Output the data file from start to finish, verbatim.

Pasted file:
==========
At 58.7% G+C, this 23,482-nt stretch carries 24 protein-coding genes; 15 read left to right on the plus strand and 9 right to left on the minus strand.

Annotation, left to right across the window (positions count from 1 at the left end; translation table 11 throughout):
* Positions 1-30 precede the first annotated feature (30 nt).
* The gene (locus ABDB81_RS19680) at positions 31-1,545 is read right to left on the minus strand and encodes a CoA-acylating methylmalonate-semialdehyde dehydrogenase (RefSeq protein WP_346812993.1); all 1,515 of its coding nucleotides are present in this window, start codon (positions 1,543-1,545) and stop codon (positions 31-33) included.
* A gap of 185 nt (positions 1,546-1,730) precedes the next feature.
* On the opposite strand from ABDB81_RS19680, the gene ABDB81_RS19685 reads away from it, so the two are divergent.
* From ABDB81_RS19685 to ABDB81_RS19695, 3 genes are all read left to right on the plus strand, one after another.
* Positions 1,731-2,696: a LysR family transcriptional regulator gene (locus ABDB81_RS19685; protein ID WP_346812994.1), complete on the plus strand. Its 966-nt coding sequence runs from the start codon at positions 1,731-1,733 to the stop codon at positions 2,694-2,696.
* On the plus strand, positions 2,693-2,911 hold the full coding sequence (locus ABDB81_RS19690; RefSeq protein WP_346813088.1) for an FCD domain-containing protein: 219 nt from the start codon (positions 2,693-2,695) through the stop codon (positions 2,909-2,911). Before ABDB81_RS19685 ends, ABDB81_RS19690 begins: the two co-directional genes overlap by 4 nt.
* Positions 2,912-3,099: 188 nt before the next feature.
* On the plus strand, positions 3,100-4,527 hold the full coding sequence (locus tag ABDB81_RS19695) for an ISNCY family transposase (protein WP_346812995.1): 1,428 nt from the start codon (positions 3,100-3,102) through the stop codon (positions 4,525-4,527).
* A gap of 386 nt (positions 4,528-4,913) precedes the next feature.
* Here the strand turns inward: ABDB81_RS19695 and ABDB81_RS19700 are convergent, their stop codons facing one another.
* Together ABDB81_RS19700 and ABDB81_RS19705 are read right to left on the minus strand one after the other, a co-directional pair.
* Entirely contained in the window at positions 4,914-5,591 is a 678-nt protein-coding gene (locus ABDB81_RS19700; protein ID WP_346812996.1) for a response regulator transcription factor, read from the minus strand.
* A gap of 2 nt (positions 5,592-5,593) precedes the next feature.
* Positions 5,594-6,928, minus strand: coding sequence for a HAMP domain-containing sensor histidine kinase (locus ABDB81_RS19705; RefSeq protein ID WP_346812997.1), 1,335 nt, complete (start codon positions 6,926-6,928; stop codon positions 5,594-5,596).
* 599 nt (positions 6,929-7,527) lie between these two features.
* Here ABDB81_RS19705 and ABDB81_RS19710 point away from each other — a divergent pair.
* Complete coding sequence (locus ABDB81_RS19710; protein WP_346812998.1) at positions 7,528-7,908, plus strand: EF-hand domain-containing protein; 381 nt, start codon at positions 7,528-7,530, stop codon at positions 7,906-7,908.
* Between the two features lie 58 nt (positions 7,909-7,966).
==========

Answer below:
At 58.7% G+C, this 23,482-nt stretch carries 24 protein-coding genes; 15 read left to right on the plus strand and 9 right to left on the minus strand.

Annotation, left to right across the window (positions count from 1 at the left end; translation table 11 throughout):
* Positions 1-30 precede the first annotated feature (30 nt).
* The gene (locus ABDB81_RS19680) at positions 31-1,545 is read right to left on the minus strand and encodes a CoA-acylating methylmalonate-semialdehyde dehydrogenase (RefSeq protein WP_346812993.1); all 1,515 of its coding nucleotides are present in this window, start codon (positions 1,543-1,545) and stop codon (positions 31-33) included.
* A gap of 185 nt (positions 1,546-1,730) precedes the next feature.
* On the opposite strand from ABDB81_RS19680, the gene ABDB81_RS19685 reads away from it, so the two are divergent.
* From ABDB81_RS19685 to ABDB81_RS19695, 3 genes are all read left to right on the plus strand, one after another.
* Positions 1,731-2,696: a LysR family transcriptional regulator gene (locus ABDB81_RS19685; protein ID WP_346812994.1), complete on the plus strand. Its 966-nt coding sequence runs from the start codon at positions 1,731-1,733 to the stop codon at positions 2,694-2,696.
* On the plus strand, positions 2,693-2,911 hold the full coding sequence (locus ABDB81_RS19690; RefSeq protein WP_346813088.1) for an FCD domain-containing protein: 219 nt from the start codon (positions 2,693-2,695) through the stop codon (positions 2,909-2,911). Before ABDB81_RS19685 ends, ABDB81_RS19690 begins: the two co-directional genes overlap by 4 nt.
* Positions 2,912-3,099: 188 nt before the next feature.
* On the plus strand, positions 3,100-4,527 hold the full coding sequence (locus tag ABDB81_RS19695) for an ISNCY family transposase (protein WP_346812995.1): 1,428 nt from the start codon (positions 3,100-3,102) through the stop codon (positions 4,525-4,527).
* A gap of 386 nt (positions 4,528-4,913) precedes the next feature.
* Here the strand turns inward: ABDB81_RS19695 and ABDB81_RS19700 are convergent, their stop codons facing one another.
* Together ABDB81_RS19700 and ABDB81_RS19705 are read right to left on the minus strand one after the other, a co-directional pair.
* Entirely contained in the window at positions 4,914-5,591 is a 678-nt protein-coding gene (locus ABDB81_RS19700; protein ID WP_346812996.1) for a response regulator transcription factor, read from the minus strand.
* A gap of 2 nt (positions 5,592-5,593) precedes the next feature.
* Positions 5,594-6,928, minus strand: coding sequence for a HAMP domain-containing sensor histidine kinase (locus ABDB81_RS19705; RefSeq protein ID WP_346812997.1), 1,335 nt, complete (start codon positions 6,926-6,928; stop codon positions 5,594-5,596).
* 599 nt (positions 6,929-7,527) lie between these two features.
* Here ABDB81_RS19705 and ABDB81_RS19710 point away from each other — a divergent pair.
* Complete coding sequence (locus ABDB81_RS19710; protein WP_346812998.1) at positions 7,528-7,908, plus strand: EF-hand domain-containing protein; 381 nt, start codon at positions 7,528-7,530, stop codon at positions 7,906-7,908.
* Between the two features lie 58 nt (positions 7,909-7,966).